In issue 12 two men are discussing the opposing views of the topic "Was the Scientific Revolution Revolutionary?"Herbert Butterfield supports the yes side of the topic, and Steven Shapin supports the no side of the topic.
Both historians question the idea and try to back up their view with facts and opinions from our own history and idea's from the great thinkers of yesterday. Herbert Butterfield argues that during the sixteenth and seventeenth centuries, the scientific revolution was booming.He states that the early seventeenth century was more aware than us today of the revolutionary character at the moment then now had been reached.He also said that the thinkers of that time believed that a scientific revolution could take place over a single lifetime, but instead it took two.Francis Bacon was one of the leaders during the time, and Descartes was another during the later half of the century.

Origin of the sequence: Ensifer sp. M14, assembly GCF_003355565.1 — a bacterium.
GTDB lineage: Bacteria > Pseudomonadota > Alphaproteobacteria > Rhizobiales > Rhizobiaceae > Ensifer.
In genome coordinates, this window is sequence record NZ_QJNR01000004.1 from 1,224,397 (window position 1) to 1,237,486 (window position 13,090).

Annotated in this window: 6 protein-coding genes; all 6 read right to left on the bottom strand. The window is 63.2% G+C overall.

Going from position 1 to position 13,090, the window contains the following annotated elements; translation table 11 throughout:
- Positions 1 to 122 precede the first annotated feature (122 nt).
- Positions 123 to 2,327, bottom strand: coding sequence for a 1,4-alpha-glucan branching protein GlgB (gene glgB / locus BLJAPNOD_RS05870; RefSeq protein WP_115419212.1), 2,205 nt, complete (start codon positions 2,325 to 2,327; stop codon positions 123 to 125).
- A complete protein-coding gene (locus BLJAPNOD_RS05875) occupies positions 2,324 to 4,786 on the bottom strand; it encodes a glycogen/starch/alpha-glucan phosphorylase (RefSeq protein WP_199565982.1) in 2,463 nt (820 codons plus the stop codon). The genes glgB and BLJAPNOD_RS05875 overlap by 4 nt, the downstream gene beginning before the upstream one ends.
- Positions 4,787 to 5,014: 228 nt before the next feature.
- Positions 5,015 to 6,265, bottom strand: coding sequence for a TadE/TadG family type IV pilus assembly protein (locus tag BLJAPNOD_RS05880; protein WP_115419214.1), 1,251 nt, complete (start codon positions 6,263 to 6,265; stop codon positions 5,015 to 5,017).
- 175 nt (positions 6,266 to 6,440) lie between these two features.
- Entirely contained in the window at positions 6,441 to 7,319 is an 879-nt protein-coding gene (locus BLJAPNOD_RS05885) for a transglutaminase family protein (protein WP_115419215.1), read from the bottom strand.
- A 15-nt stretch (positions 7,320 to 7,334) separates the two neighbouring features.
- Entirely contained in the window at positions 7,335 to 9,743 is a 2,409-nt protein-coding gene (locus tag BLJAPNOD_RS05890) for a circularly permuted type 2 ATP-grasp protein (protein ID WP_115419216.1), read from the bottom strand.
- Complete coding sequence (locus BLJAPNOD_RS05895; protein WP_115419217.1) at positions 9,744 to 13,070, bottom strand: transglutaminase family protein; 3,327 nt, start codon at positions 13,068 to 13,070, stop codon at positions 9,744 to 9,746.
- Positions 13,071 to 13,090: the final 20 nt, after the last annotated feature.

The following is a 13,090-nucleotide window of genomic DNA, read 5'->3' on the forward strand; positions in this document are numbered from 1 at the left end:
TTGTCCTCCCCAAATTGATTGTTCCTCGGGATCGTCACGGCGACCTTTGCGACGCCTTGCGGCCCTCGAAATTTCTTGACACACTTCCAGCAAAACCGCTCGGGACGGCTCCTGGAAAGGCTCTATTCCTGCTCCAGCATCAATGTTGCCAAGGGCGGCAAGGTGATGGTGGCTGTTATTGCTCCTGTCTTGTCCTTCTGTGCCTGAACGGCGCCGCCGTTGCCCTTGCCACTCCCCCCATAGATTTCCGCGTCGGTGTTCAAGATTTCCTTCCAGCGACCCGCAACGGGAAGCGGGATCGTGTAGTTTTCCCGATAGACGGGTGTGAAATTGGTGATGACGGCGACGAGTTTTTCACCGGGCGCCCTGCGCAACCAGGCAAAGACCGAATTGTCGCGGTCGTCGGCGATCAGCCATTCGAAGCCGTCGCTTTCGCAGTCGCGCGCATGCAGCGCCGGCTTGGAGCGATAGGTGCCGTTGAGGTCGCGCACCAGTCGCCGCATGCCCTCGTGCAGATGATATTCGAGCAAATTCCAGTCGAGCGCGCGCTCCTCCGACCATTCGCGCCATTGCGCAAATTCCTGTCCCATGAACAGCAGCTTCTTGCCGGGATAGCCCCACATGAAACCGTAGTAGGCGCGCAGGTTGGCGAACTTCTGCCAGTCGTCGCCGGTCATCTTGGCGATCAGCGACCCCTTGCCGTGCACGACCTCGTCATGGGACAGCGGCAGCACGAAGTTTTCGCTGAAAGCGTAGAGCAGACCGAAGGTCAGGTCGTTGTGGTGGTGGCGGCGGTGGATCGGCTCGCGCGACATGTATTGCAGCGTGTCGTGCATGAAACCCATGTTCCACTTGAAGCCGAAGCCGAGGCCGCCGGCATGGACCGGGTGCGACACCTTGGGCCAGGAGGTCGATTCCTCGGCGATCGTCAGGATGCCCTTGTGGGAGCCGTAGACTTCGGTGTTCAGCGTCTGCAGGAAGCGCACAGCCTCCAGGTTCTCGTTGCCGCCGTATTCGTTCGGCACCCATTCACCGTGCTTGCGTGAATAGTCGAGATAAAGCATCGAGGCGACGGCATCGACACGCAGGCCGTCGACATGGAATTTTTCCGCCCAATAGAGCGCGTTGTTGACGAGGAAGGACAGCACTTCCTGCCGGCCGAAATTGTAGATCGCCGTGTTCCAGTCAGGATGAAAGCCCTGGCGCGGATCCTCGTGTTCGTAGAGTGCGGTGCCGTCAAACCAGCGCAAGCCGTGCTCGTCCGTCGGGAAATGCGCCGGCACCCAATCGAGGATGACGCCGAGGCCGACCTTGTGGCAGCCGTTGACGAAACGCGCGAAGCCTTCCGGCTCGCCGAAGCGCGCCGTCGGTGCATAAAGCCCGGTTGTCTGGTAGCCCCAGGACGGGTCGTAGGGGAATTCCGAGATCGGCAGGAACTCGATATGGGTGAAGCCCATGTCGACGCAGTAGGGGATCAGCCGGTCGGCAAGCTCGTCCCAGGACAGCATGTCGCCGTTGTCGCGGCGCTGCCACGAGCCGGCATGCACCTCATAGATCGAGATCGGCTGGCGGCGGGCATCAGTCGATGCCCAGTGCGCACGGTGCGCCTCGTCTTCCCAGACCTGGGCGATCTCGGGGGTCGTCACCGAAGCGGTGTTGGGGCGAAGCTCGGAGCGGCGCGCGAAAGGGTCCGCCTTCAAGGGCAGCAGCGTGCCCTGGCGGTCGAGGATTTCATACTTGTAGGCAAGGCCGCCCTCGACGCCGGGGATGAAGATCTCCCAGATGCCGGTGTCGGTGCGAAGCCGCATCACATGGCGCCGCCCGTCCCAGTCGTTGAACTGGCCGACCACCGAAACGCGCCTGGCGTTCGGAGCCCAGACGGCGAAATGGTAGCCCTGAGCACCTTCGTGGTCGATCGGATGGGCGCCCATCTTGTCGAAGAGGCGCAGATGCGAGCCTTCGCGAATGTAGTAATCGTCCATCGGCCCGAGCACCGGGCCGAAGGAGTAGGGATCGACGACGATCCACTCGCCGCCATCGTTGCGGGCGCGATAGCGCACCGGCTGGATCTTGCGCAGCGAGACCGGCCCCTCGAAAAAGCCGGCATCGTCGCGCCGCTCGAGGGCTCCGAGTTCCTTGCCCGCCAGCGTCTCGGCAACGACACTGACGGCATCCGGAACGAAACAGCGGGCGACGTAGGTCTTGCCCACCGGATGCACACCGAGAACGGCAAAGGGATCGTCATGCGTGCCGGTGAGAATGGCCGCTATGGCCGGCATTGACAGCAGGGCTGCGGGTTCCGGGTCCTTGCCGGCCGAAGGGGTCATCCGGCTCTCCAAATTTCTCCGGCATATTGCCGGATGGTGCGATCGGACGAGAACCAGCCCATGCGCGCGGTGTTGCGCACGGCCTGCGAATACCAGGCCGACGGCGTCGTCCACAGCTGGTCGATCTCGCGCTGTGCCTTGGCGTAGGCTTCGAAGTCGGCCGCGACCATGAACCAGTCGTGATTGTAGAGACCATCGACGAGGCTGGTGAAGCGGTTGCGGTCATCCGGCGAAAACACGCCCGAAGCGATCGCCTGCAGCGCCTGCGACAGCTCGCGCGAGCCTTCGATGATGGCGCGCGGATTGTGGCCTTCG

Bacon believed that if men wanted to achieve anything in the world then they would need to look at new practices and policies.Butterfield also stated that there had only been three short periods of genuine scientific progress throughout the course of human history. Steven Shapin argues the no and his reasons and facts to back up his decision can be linked to science.He states that there is no such thing as a scientific revolution, and that historians say that the real existence of a climatic event holds the fundamentalism that changes what people know about the natural world.He says that a revolution is the idea of a periodically recurring cycle, but then he says that the American, French, and Russian revolutions could be the progeny of a scientific revolution.He also states that most of our seventeenth century ancestors didn't even know what a scientific revolution was or even happening. After reading both of these sides to the topic I have come to think that the scientific revolution was prob.